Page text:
Business / Economy

Brexit hits firms with heavy exposure to UK

By Luo Weiteng in Hong Kong (China Daily) Updated: 2016-06-25 07:50

With the Britain's divorce from the European Union confirmed on Friday, prominent Hong Kong-listed banks and companies with heavy business exposure to the United Kingdom were battered by a hefty fall in the stock market.

The benchmark Hang Seng Index snapped its five-session streak of gains to tumble by 2.9 percent on Friday, mainly led by the 9.48-percent plunge of London-based Standard Chartered Plc and 6.59-percent slump of London-headquartered HSBC Holdings Plc.

Li Ka-shing's CK Hutchison Holdings Ltd sank 5.07 percent, while Cheung Kong Infrastructure Holdings Ltd and Power Assets Holdings Ltd retreated by 5.48 percent and 4.76 percent, respectively.

Analysts said these stock losses could spell the beginning of a torrid time that companies and banks with UK exposure will suffer going forward.

The most instant risk from a Brexit facing those companies would be a continuation and even an extension of the hefty depreciation of the pound against a wide range of currencies experienced on Friday. Another billionaire, US investor George Soros, has warned it may slump more than 20 percent in the immediate aftermath of Brexit.

A sustained retreat in the sterling would threaten to reduce cash flows for companies with UK exposure, as they convert the weakening pound at a lower rate to their functional currency like the Hong Kong dollar, said Hannah Li Wai-han, a strategist at UOB Kay Hian (Hong Kong).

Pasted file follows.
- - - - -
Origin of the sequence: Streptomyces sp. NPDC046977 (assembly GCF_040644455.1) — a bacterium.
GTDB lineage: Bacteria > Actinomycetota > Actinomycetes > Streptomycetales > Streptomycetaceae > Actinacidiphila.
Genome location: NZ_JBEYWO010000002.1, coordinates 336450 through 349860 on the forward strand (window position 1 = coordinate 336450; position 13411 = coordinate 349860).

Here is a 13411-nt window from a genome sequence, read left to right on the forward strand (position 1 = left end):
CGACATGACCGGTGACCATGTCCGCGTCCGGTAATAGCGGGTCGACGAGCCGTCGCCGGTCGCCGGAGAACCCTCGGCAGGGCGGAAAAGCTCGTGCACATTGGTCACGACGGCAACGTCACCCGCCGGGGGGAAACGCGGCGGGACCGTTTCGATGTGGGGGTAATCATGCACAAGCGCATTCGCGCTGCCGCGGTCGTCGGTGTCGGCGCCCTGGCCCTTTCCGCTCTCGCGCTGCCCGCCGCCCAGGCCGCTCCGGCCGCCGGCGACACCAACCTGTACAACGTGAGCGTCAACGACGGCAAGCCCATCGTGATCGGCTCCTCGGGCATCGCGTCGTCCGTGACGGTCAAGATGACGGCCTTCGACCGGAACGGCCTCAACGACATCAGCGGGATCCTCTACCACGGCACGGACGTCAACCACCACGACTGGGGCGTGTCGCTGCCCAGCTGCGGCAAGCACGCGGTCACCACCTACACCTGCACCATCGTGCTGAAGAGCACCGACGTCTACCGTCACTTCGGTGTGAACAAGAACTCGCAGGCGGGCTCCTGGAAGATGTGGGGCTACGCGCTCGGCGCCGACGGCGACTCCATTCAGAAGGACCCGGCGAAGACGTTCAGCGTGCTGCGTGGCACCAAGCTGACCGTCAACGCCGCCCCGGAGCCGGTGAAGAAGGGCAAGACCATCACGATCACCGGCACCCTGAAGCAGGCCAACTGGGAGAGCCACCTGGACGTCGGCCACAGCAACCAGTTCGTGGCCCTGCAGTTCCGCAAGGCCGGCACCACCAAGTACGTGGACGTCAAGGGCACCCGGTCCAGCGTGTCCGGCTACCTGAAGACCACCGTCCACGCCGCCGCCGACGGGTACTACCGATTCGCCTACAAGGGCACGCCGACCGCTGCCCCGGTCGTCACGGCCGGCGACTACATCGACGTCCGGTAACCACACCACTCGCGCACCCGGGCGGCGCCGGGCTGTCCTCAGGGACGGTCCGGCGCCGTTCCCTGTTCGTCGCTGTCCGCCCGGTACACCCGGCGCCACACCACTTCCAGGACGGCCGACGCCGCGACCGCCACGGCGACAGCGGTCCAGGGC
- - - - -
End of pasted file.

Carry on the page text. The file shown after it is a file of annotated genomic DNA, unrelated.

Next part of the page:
"Such exchange losses would eventually translate into pressure on companies' stock valuations and become a drag on their share prices," added Li.

Companies and banks' profitability could also suffer, fueling concern among anxious investors, as Britain's departure is tipped to have a negative impact on the country's economy structurally. It could cast a pall over companies' operations and banks' credit business in UK, noted Fielding Chen Shiyuan, Hong Kong-based Asia economist at Bloomberg Intelligence.

Chen said such negative sentiment would be reflected in their future share prices.

Hong Kong companies, coupled with their Singaporean and Malaysian counterparts, are seen as the hardest-hit across Asia in the aftermath of the Brexit vote, due to their relatively high business exposure in the UK, Nomura Securities said in a report.

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